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abstract = "Background: Given limited research evidence for community-based alcohol interventions, this study examines the intervention preferences of rural communities and alcohol professionals, and factors that influence their choices. Method. Community preferences were identified by a survey of randomly selected individuals across 20 regional Australian communities. The preferences of alcohol professionals were identified by a survey of randomly selected members of the Australasian Professional Society on Alcohol and Other Drugs. To identify preferred interventions and the extent of support for them, a budget allocation exercise was embedded in both surveys, asking respondents to allocate a given budget to different interventions. Tobit regression models were estimated to identify the characteristics that explain differences in intervention preferences. Results: Community respondents selected school programs most often (88.0{\%}) and allocated it the largest proportion of funds, followed by promotion of safer drinking (71.3{\%}), community programs (61.4{\%}) and police enforcement of alcohol laws (60.4{\%}). Professionals selected GP training most often (61.0{\%}) and allocated it the largest proportion of funds, followed by school programs (36.6{\%}), community programs (33.8{\%}) and promotion of safer drinking (31.7{\%}). Community views were susceptible to response bias. There were no significant predictors of professionals' preferences. Conclusions: In the absence of sufficient research evidence for effective community-based alcohol interventions, rural communities and professionals both strongly support school programs, promotion of safer drinking and community programs. Rural communities also supported police enforcement of alcohol laws and professionals supported GP training. The impact of a combination of these strategies needs to be rigorously evaluated.",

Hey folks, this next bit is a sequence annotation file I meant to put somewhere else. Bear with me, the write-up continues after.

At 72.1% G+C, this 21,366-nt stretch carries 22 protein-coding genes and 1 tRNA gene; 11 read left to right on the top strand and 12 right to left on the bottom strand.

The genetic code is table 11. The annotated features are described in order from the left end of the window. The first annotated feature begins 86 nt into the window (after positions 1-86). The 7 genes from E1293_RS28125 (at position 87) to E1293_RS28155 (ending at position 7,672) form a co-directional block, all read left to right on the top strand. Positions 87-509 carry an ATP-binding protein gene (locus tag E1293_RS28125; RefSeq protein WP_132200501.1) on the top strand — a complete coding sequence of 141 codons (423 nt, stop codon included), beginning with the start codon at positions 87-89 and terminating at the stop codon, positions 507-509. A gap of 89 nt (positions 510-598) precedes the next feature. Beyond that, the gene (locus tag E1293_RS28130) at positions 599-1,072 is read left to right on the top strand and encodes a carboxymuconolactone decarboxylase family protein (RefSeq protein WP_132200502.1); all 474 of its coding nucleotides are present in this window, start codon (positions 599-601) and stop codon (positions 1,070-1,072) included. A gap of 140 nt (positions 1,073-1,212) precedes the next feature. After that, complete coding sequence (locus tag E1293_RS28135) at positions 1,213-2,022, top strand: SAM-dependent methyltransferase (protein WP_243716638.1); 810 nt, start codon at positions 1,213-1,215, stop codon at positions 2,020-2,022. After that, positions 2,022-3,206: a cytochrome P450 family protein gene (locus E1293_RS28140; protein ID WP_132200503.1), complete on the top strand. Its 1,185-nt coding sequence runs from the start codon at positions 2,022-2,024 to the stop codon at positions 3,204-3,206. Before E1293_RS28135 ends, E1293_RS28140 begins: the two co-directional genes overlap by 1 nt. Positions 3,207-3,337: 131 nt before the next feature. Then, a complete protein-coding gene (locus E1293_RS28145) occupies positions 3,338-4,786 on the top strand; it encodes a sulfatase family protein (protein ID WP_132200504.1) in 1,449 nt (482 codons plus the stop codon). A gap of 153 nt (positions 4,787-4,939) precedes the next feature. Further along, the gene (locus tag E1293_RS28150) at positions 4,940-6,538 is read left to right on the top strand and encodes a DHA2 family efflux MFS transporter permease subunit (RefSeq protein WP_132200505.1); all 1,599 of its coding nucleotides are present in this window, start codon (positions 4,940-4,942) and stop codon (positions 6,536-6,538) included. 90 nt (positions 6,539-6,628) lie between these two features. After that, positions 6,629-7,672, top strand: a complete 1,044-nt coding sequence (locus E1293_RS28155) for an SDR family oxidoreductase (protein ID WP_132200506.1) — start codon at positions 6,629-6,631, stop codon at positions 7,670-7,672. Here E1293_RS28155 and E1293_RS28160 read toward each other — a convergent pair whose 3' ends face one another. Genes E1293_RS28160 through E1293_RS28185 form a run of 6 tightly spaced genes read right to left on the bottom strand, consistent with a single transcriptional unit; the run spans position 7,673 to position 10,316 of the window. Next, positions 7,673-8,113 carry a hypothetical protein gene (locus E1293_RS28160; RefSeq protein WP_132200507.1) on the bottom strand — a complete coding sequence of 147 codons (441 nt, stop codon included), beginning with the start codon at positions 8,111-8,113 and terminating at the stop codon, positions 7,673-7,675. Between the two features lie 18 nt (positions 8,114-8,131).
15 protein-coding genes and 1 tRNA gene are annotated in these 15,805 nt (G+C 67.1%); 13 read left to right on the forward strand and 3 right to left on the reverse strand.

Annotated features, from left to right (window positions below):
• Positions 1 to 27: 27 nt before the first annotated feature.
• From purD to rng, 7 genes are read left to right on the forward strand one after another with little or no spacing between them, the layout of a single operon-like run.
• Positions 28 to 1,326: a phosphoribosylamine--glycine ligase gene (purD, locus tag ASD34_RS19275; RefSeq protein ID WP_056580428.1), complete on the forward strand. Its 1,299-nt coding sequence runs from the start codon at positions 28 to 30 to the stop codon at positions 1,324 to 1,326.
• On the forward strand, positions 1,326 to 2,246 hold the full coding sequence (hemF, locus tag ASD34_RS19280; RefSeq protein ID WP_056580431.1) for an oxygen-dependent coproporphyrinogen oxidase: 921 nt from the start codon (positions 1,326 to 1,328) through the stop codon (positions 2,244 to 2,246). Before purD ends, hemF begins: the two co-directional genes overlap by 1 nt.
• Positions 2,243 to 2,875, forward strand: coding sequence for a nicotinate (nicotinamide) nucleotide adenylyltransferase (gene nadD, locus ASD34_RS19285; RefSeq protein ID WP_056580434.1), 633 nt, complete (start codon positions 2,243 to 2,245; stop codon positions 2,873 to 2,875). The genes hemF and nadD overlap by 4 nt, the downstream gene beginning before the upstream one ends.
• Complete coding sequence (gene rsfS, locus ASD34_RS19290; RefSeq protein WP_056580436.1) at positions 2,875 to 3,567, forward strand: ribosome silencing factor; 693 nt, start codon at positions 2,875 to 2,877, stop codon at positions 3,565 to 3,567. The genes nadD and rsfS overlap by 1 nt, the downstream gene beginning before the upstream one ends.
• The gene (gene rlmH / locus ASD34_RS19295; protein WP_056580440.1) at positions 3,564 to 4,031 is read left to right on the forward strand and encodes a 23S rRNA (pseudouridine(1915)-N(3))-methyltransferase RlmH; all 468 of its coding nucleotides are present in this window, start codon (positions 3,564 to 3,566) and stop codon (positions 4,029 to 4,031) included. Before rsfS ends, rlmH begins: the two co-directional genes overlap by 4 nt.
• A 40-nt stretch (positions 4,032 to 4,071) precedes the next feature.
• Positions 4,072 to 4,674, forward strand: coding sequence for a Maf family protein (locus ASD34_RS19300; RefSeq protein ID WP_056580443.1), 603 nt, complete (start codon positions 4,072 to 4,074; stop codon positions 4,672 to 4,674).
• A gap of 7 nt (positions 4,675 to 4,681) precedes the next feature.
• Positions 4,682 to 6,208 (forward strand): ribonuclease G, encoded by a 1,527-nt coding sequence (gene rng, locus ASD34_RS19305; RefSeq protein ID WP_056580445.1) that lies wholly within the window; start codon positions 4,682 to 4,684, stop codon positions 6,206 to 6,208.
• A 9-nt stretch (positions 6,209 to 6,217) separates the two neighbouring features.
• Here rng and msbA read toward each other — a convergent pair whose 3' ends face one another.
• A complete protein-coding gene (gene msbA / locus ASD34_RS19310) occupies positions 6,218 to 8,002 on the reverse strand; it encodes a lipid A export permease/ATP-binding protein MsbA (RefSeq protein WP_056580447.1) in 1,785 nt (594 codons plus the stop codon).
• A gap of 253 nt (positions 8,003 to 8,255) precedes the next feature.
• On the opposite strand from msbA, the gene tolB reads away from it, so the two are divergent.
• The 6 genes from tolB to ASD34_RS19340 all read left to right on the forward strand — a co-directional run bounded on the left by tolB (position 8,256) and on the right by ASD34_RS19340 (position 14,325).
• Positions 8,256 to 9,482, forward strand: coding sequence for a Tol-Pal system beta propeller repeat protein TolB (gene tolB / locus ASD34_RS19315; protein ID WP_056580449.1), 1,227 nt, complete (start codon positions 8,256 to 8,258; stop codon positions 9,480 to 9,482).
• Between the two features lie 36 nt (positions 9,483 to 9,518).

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An empirical approach to selecting community based alcohol interventions : Combining research evidence, rural community views and professional opinion. / Shakeshaft, Anthony; Petrie, Dennis; Doran, Christopher; Breen, Courtney; Sanson-Fisher, Robert.

In: BMC Public Health, Vol. 12, No. 1, 25, 2012, p. 1-11.

Research output: Contribution to journalReview ArticleResearchpeer-review

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T1 - An empirical approach to selecting community based alcohol interventions

T2 - Combining research evidence, rural community views and professional opinion

AU - Shakeshaft, Anthony

AU - Petrie, Dennis

AU - Doran, Christopher

AU - Breen, Courtney

AU - Sanson-Fisher, Robert

PY - 2012